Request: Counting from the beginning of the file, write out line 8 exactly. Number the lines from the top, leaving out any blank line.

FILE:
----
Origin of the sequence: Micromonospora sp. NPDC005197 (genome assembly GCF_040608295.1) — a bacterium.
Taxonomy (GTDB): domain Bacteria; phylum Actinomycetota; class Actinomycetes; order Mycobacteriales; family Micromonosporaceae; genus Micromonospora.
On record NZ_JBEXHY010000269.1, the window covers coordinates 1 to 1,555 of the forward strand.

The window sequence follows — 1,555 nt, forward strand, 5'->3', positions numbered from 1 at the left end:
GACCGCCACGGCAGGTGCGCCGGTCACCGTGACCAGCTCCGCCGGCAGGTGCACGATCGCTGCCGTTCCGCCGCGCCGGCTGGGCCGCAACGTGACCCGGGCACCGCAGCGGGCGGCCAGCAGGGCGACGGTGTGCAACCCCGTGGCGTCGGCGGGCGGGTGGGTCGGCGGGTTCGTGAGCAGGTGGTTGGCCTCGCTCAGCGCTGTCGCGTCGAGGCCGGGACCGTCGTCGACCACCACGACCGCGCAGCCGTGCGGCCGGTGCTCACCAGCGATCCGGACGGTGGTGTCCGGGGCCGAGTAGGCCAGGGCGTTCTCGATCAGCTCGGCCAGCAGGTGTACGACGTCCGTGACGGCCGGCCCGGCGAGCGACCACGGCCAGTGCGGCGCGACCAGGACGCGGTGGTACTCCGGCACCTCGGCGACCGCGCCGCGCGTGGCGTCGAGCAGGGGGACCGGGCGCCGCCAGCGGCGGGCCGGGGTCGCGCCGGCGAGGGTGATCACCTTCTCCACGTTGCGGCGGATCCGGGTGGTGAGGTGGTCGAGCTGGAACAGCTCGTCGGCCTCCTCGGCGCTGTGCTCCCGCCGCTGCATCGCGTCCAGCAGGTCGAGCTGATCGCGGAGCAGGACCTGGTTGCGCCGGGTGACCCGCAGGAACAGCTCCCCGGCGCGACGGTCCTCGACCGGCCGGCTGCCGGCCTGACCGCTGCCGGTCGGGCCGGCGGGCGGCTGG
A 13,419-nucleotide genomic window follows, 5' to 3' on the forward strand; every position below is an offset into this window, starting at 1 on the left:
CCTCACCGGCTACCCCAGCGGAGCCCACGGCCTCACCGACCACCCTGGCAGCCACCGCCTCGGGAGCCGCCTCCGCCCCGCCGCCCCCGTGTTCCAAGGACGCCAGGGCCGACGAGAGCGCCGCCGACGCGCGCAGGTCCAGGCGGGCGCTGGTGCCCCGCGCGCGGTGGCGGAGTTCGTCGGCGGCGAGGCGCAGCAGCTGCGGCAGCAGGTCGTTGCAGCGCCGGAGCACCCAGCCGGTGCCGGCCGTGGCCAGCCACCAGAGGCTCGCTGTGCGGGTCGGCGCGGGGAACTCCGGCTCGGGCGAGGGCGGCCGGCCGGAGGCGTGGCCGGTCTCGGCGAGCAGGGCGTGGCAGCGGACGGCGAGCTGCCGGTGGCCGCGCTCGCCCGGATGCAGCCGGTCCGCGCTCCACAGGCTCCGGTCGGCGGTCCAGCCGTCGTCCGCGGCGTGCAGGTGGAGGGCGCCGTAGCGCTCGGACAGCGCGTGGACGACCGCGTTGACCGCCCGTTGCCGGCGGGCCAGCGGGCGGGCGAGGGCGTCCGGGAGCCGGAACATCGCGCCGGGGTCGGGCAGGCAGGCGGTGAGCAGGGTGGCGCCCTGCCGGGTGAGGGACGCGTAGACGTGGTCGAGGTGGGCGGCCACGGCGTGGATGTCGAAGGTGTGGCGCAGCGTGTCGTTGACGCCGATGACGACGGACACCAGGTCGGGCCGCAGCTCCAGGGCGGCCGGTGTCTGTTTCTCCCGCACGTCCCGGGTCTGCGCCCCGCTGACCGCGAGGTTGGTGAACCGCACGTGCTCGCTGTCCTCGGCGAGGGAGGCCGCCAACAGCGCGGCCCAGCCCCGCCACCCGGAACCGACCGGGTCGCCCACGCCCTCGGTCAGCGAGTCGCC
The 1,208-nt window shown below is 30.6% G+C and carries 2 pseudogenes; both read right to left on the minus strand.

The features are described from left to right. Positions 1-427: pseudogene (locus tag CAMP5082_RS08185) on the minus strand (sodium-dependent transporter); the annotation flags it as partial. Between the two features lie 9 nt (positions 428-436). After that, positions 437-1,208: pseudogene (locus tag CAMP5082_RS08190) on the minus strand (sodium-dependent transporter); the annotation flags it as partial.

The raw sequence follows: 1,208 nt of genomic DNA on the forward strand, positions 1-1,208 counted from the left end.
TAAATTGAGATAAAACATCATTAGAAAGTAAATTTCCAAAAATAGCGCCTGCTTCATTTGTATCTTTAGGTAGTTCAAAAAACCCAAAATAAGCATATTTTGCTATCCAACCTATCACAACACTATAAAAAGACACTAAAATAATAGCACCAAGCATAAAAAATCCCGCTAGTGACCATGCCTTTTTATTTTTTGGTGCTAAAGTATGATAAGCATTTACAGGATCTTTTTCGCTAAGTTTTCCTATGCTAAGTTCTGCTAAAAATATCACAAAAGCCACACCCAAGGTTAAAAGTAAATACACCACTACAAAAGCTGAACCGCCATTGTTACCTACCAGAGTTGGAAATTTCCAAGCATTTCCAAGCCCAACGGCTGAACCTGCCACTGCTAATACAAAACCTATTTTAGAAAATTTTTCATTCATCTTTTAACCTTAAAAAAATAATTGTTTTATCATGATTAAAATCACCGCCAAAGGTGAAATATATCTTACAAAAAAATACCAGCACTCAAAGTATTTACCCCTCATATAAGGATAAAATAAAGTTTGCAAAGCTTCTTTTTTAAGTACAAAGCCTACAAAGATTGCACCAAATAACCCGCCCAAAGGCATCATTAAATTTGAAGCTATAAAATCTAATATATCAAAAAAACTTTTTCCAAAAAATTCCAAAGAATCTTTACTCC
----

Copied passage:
The 1,208-nt window shown below is 30.6% G+C and carries 2 pseudogenes; both read right to left on the minus strand.